- Government. The shift toward self-driving cars has implication for government services. Self-driving cars can collect data through their sensors and this data can be uploaded to the cloud and sent back to the cars to optimize routing and traffic flows. It could challenge the dependence on public transportation, as larger self-driving busses can develop customized routes to pick up passengers as needed and in response to current weather and traffic conditions. Different types of traffic control systems may be necessary in a world where cars can communicate directly with one another about routes and intentions instead of following posted rules.
- Retail and Restaurants. Retail stores could begin to use self-driving cars as a delivery infrastructure. The restaurant ordering platform Olo has recently gotten $40M in funding to expand their Dispatch platform, which integrates restaurants’ software with Uber’s platforms to enable on-demand delivery drivers. This software can also adjust delivery radius, food preparation schedules, and fees to optimize food quality through the delivery system. In this scenario, self-driving cars become available to all businesses, which has implications for store design and placement. The data generated by this delivery infrastructure can aid in location development and predictive analytics for staffing. The public’s acceptance of self-driving cars may also pave the way for a similar infrastructure of aerial drones for smaller deliveries.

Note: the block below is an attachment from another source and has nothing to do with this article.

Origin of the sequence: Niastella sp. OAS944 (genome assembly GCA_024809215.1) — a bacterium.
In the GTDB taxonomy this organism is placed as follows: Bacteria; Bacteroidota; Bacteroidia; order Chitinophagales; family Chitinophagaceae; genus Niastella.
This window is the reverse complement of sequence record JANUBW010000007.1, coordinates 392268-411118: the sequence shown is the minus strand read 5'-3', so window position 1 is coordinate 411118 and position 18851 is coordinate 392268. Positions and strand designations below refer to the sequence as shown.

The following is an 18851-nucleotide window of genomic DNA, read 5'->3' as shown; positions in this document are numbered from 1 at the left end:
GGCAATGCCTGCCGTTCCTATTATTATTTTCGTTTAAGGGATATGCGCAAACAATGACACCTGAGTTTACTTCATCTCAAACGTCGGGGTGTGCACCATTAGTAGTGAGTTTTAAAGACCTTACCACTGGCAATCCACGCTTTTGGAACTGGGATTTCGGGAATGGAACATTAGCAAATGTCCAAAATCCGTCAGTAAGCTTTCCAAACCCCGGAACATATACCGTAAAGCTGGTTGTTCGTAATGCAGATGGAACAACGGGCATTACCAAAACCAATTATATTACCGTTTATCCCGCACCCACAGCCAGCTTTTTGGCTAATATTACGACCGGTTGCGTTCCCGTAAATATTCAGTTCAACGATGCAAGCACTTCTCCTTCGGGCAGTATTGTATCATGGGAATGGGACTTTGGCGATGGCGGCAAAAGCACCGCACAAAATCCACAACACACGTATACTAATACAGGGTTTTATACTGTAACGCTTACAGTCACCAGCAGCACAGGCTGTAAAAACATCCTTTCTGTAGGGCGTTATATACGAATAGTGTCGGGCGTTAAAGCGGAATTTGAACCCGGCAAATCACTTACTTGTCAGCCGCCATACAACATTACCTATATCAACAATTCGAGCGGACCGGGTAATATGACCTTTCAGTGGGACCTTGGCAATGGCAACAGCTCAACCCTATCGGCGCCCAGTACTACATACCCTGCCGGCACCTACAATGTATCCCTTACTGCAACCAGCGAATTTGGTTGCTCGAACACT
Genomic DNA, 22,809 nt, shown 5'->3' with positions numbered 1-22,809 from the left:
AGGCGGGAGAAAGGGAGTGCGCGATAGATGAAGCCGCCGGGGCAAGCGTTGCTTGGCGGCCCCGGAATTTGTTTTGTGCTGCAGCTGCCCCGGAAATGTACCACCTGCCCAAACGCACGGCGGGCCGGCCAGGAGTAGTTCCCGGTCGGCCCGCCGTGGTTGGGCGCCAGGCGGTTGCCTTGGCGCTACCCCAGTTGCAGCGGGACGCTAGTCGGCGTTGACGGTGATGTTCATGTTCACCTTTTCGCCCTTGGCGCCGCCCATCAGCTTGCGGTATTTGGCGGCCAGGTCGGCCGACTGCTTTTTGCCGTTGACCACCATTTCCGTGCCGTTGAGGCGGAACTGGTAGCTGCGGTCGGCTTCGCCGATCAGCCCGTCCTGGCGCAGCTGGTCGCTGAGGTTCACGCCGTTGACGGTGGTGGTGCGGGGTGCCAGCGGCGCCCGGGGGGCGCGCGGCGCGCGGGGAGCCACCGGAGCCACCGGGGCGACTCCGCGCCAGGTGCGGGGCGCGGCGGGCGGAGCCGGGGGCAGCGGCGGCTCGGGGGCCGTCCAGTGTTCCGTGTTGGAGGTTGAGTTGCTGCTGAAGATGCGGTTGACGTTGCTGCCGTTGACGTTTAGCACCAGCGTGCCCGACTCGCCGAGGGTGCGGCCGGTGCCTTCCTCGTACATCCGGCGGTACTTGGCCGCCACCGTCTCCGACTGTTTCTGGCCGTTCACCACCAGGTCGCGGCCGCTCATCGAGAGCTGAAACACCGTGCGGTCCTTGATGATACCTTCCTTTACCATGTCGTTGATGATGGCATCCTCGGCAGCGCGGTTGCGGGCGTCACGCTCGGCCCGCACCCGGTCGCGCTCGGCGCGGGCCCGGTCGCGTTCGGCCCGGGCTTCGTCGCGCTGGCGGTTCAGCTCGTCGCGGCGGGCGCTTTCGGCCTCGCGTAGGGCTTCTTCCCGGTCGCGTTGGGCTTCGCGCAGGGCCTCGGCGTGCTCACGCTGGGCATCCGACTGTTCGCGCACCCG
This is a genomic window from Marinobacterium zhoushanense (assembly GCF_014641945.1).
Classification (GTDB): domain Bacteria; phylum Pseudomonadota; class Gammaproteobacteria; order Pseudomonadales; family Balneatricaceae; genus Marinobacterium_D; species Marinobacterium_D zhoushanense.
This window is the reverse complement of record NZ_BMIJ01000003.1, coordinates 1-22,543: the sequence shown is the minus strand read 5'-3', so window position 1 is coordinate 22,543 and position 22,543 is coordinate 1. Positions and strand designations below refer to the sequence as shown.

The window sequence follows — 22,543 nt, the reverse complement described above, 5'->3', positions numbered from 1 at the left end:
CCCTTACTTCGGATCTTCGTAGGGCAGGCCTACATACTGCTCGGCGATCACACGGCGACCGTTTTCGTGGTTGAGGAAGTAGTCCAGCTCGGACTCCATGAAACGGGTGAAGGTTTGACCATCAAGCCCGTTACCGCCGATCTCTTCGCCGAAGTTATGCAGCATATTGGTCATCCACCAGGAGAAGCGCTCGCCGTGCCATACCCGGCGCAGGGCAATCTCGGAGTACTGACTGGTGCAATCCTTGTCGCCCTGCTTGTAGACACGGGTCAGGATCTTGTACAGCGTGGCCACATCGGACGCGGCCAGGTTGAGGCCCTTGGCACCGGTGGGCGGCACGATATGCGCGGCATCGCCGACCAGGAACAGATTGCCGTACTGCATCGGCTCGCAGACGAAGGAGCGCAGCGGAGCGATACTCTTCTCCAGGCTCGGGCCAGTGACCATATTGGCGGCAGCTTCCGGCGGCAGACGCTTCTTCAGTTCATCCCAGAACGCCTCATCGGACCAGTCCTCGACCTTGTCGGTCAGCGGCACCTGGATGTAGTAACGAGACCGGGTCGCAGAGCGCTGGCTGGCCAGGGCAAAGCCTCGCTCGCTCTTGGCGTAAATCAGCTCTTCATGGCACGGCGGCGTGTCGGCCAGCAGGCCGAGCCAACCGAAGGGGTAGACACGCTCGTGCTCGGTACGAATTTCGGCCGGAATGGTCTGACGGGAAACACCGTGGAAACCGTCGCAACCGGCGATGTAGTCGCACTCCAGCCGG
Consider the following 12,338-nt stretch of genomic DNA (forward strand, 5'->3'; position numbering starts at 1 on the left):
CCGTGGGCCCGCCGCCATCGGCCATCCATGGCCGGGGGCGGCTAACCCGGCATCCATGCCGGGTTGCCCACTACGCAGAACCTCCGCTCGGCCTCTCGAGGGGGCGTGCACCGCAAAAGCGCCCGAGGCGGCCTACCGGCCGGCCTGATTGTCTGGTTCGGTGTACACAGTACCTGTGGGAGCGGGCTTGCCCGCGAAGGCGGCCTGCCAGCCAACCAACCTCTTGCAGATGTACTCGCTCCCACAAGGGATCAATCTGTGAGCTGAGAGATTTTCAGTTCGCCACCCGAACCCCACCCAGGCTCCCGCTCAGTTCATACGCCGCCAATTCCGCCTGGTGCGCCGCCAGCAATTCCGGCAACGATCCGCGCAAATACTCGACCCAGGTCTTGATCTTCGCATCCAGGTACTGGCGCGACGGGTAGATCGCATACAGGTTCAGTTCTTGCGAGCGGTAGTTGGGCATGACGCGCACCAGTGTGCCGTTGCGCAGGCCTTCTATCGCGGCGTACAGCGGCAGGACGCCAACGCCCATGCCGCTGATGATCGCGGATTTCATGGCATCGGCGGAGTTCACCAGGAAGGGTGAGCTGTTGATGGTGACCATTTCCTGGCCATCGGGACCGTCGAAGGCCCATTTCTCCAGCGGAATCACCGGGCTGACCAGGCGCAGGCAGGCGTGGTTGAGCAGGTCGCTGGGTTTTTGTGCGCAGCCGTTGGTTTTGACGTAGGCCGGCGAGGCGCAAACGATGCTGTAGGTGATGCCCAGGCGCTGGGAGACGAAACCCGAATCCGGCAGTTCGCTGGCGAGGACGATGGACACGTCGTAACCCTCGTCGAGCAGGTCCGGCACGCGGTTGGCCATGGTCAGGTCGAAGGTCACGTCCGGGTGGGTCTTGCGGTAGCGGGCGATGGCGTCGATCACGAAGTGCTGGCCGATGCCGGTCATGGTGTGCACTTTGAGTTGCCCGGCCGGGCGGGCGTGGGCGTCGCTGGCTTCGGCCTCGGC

- Real Estate. Self-driving cars will also have implications for real estate valuations. More urban locations may become more valuable in certain situations, because parking no longer becomes a constraint to access. Conversely, more suburban locations may also become more valuable as traffic is reduced and people can use the commuting time for tasks other than driving. These shifts have implications for where companies choose to build office locations.
Will any or all of these trends actually come true? No one knows. But it is certain that digital trends will have unexpected implications on your company’s strategy. This exercise simply represents a small set of general possible implications for a single technology. Self-driving cars may affect your industry differently than the reasons mentioned here. Other technologies — such as 3-D printing, virtual or augmented reality, Internet of Things, and artificial intelligence, just to name some big categories — all have a similar sort of inevitability and may have a greater impact on your business.
If executives don’t think through some of these possible implications, their companies are virtually guaranteed to get caught flat-footed when they do become reality. It also could mean that optimizing for short-term strategies may lead the organization in exactly the opposite direction of these longer-term digital trends. Companies should engage in similar types of thought exercises on at least a yearly basis to remain prepared to confront an increasingly digital competitive landscape.